Clustering methods are frequently used for color image quantization. Color image quantization reduces the number of colors in an image and plays an important role in applications such as image segmentation [12], image compression [13], and color feature extraction [14]. A color quantization technique consists of two stages: the palette design stage and the pixel mapping stage. These stages can be, respectively, regarded as calculating the centroids and assigning a data point to a cluster. Many researchers have developed color quantization methods including median cut [15], the means [16], the fuzzy means [17, 18], the selforganizing maps [19–21], and the particle swarm optimization [22]. However, generally, color quantization is performed in the RGB color space although HSV color space is rarely adopted.
3. Methodology
3.1. Assumed Probabilistic Distribution
A data point in cylindrical coordinates, , is represented by with and , where are called the radius, azimuth, and height, respectively. In this study, we represent the azimuth as a unit vector to simply calculate the cosine similarity. Here, each element of is assumed to be independent and identically distributed. Let a data point in cylindrical coordinates, , be generated by a probability density function (pdf) of the formwhere and and are pdfs of a von Mises distribution and an isotropic Gaussian distribution, respectively. A pdf of a von Mises distribution has the formwhere is the mean of the azimuth with , is the concentrate parameter, and is the modified Bessel function of the first kind (order 0). A pdf of an isotropic Gaussian distribution has the formwhere is the mean and is the variance. and are the means of the radius and height, respectively. and are the variances of radius and height, respectively. Thus, the density can be written as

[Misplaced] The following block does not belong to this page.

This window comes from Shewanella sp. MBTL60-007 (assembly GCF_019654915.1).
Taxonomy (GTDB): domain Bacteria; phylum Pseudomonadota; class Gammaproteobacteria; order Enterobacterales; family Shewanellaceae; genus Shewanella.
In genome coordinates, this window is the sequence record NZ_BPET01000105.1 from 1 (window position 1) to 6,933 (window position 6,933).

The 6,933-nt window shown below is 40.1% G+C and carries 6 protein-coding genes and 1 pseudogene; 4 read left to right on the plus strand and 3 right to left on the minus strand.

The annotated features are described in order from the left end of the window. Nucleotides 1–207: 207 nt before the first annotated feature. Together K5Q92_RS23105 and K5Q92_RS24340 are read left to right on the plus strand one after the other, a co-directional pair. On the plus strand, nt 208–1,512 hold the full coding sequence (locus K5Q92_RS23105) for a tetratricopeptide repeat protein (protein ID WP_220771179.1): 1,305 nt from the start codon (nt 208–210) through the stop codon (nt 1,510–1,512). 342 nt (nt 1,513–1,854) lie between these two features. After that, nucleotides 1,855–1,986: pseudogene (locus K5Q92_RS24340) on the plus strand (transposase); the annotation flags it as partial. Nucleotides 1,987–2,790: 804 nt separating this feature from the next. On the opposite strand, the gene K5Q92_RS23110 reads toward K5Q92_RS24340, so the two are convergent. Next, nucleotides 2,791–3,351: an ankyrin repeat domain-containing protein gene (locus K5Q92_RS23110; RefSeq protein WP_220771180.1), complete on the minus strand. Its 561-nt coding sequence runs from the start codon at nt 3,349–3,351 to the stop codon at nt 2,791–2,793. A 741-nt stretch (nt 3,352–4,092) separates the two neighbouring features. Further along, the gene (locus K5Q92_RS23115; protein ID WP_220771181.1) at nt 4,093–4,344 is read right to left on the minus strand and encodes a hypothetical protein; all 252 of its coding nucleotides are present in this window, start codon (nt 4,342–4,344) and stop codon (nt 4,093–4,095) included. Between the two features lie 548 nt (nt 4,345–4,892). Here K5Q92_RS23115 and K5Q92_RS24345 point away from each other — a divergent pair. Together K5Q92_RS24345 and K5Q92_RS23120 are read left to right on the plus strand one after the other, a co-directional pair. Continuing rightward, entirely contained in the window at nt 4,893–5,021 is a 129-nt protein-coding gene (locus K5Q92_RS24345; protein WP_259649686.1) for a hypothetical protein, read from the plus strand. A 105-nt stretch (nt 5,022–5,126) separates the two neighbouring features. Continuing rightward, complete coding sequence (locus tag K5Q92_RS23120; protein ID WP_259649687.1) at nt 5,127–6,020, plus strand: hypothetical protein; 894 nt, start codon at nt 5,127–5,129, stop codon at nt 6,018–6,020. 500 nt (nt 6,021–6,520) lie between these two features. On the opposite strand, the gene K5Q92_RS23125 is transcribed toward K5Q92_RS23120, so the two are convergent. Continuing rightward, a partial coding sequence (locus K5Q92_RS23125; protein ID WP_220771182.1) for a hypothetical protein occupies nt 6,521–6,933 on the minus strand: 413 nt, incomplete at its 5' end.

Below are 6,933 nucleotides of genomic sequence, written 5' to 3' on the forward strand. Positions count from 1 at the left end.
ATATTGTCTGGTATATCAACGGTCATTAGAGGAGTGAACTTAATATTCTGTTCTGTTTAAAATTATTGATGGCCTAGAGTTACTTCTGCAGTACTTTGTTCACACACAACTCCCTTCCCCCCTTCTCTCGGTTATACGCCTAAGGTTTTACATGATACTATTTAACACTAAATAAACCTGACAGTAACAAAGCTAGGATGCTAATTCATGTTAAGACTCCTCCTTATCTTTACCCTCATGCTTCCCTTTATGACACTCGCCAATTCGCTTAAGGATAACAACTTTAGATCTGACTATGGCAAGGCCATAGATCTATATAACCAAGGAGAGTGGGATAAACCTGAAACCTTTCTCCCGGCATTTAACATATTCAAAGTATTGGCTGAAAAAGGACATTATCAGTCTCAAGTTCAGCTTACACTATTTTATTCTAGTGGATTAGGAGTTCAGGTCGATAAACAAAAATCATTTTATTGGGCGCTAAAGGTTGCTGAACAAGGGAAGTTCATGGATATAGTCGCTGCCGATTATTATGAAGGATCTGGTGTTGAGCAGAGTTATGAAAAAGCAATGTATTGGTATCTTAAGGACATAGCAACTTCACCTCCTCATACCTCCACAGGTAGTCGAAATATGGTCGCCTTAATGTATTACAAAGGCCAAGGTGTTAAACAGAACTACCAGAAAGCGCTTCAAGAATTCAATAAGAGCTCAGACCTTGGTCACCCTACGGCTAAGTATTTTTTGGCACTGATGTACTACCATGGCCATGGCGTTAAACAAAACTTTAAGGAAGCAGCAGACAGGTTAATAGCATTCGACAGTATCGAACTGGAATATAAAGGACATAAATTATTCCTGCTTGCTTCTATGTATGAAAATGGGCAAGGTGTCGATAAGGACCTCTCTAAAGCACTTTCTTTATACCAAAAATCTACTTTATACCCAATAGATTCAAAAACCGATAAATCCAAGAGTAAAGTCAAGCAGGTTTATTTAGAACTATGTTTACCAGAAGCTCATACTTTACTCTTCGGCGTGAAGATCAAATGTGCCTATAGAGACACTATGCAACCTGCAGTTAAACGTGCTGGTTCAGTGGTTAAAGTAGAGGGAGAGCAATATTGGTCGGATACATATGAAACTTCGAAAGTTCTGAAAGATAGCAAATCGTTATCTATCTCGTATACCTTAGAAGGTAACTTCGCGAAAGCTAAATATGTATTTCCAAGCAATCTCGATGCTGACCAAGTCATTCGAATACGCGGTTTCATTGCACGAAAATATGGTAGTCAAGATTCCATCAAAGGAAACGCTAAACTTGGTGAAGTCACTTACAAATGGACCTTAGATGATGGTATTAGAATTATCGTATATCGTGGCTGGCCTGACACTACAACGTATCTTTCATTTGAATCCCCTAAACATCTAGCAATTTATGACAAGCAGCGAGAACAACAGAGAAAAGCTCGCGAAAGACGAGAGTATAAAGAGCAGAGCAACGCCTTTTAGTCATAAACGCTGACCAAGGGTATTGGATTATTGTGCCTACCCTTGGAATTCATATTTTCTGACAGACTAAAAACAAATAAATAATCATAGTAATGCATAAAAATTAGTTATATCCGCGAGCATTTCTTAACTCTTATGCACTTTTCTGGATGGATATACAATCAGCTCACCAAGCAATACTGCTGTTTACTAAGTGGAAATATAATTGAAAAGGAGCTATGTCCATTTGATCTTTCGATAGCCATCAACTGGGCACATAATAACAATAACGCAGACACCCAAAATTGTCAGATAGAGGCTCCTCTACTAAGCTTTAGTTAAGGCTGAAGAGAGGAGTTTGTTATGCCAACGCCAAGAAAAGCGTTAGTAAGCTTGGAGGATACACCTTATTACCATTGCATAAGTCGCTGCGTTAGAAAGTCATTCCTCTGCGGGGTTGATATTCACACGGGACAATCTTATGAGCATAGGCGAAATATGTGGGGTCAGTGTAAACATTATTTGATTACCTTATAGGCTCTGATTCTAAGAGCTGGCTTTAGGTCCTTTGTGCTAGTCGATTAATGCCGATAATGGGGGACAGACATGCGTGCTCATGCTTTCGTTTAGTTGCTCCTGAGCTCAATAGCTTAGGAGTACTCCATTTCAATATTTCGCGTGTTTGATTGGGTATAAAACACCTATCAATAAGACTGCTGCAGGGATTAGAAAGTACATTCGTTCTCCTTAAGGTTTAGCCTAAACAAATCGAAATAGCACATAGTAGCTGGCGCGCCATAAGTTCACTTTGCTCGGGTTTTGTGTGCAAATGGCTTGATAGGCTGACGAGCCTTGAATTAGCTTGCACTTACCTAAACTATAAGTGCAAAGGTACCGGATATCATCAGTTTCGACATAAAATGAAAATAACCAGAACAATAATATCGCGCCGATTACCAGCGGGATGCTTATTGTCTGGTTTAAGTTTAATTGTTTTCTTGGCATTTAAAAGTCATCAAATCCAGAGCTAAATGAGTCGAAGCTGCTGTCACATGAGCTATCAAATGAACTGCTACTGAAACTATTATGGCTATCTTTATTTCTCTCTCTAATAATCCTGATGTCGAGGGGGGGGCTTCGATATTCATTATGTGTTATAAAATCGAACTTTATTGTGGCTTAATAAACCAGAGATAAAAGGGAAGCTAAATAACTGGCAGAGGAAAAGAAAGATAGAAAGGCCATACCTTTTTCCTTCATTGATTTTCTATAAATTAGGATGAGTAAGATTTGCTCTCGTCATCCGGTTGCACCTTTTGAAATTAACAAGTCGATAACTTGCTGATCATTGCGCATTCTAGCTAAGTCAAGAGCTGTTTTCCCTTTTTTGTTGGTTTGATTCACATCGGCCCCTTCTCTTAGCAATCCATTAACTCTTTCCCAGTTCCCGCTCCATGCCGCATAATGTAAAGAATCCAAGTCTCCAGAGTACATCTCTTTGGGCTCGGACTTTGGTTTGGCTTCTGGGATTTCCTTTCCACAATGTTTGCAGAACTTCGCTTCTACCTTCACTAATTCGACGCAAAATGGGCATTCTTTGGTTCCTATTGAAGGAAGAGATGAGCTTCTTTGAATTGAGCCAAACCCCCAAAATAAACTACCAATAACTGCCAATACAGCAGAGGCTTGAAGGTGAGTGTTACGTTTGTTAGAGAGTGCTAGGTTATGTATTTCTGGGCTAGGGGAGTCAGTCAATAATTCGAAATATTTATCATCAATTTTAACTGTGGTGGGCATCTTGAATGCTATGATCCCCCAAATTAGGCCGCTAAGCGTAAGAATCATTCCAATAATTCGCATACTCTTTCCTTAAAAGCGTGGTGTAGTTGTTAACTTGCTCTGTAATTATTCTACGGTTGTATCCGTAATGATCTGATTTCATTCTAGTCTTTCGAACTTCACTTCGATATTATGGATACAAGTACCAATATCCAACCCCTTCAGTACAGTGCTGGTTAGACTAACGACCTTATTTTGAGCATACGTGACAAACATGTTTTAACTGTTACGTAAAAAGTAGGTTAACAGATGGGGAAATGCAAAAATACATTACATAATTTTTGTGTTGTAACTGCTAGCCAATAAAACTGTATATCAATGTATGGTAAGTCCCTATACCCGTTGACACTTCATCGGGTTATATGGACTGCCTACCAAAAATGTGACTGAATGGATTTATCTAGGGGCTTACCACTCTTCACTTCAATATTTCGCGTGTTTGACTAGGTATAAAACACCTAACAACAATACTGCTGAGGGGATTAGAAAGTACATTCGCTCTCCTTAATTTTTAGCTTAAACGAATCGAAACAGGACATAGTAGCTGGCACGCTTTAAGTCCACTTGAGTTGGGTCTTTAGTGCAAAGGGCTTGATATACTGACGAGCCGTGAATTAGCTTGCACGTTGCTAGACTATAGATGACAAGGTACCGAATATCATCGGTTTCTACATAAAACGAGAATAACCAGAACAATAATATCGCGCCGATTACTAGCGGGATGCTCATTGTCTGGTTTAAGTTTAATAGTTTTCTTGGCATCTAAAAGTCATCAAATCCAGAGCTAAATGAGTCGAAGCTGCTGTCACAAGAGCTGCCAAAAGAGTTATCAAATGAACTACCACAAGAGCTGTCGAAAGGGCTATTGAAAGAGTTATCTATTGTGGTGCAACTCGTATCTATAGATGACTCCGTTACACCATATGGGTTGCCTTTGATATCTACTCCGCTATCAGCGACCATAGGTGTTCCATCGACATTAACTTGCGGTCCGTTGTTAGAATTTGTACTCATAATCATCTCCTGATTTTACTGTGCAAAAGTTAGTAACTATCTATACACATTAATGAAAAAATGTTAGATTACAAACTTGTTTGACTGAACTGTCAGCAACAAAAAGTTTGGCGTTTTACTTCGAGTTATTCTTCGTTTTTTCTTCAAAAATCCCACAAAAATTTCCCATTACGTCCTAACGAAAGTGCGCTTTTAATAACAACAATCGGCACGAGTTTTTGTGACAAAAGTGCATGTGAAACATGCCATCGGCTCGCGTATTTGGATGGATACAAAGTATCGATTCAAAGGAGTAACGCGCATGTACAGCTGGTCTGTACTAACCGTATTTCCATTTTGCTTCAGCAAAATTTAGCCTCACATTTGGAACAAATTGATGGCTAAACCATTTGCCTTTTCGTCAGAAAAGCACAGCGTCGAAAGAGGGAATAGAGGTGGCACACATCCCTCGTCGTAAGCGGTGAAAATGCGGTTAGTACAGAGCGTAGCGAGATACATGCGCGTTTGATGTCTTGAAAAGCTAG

We can estimate the parameters of density using maximum likelihood estimation. Let data set be generated from density . The log likelihood function of is Maximizing this equation subject to , we find the maximum likelihood estimates , , , , , and obtained fromwhere is
It is difficult to estimate the concentrate parameter , because an analytic solution cannot be obtained using the maximum likelihood estimate and we can only calculate the ratio of the Bessel functions. We approximate using the numerical method proposed by Sra [23], because it produces the most accurate estimates for (compared to other methods).
We estimate using the recursive functionwhere is the iteration number. The recursive calculations terminate when . In this study, . We calculate using the method proposed by Banerjee et al. [6]. is
3.2. Cylindrical Means